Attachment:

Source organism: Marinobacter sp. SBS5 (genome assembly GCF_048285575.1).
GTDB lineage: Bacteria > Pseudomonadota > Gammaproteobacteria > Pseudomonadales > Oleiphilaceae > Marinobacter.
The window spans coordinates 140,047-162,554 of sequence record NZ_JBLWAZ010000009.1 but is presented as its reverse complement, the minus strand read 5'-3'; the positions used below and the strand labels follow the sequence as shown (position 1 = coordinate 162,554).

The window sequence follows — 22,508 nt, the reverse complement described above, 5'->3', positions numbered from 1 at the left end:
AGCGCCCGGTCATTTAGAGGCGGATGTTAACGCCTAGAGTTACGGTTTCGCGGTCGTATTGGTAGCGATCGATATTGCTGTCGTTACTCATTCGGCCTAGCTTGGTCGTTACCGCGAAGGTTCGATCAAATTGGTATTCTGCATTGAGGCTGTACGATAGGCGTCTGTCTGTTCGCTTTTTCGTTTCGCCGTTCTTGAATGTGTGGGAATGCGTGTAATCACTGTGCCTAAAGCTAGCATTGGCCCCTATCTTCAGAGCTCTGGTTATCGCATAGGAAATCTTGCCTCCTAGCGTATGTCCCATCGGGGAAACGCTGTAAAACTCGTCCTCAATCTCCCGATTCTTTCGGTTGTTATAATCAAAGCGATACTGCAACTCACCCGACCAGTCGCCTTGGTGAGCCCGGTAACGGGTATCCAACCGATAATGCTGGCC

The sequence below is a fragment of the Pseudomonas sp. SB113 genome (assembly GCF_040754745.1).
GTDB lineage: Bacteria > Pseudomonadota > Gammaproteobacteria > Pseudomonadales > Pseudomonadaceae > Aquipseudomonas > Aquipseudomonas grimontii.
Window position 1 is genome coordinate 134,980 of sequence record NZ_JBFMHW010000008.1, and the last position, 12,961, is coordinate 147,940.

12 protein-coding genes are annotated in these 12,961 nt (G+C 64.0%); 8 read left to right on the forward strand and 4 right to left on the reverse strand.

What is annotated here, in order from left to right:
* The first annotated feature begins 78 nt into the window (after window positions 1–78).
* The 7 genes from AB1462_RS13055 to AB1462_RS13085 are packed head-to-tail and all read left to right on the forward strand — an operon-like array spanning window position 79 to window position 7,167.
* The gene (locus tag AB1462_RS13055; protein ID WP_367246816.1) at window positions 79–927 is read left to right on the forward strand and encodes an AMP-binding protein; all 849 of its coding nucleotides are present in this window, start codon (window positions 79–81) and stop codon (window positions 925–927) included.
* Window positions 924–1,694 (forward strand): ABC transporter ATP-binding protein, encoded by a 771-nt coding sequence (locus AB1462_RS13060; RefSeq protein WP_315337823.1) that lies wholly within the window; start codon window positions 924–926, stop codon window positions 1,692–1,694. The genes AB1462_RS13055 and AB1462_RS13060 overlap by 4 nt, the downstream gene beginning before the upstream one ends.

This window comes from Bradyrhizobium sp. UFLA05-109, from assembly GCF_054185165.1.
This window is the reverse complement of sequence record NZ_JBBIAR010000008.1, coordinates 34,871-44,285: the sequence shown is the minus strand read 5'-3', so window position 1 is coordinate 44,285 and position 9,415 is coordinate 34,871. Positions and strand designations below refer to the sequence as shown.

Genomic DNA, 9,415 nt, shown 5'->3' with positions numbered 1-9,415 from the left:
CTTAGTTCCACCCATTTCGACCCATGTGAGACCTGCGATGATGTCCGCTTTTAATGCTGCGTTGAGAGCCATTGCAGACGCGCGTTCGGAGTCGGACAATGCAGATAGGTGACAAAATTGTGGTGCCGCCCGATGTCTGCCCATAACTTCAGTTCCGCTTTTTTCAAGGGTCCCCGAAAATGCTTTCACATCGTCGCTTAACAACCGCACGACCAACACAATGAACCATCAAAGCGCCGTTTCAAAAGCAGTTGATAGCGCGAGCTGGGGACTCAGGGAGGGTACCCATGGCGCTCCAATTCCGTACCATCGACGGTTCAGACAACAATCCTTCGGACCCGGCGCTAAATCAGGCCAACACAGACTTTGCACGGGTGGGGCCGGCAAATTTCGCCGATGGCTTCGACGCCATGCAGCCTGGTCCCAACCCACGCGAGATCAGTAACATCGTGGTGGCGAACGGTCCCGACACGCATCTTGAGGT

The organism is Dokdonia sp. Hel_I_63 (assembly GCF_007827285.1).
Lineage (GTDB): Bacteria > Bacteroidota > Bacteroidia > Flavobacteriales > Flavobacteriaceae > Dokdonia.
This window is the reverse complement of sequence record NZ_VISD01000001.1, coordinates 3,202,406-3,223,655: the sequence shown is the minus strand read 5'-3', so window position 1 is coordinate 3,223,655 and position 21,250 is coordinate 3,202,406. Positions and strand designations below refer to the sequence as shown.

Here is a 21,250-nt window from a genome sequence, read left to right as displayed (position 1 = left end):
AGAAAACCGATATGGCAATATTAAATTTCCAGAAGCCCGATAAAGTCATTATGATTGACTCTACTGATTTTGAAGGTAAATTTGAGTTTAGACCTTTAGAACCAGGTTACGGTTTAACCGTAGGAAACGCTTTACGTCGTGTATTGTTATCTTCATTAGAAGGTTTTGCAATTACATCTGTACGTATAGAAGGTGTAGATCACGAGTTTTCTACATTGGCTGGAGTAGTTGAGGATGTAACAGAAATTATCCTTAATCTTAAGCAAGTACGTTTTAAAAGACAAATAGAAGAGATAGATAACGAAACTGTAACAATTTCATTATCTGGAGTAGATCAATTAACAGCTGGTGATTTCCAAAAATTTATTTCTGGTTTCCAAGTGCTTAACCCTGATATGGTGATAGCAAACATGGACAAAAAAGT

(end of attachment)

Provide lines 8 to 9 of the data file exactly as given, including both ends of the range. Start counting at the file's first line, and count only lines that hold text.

Window position 1 is genome coordinate 134,980 of sequence record NZ_JBFMHW010000008.1, and the last position, 12,961, is coordinate 147,940.

12 protein-coding genes are annotated in these 12,961 nt (G+C 64.0%); 8 read left to right on the forward strand and 4 right to left on the reverse strand.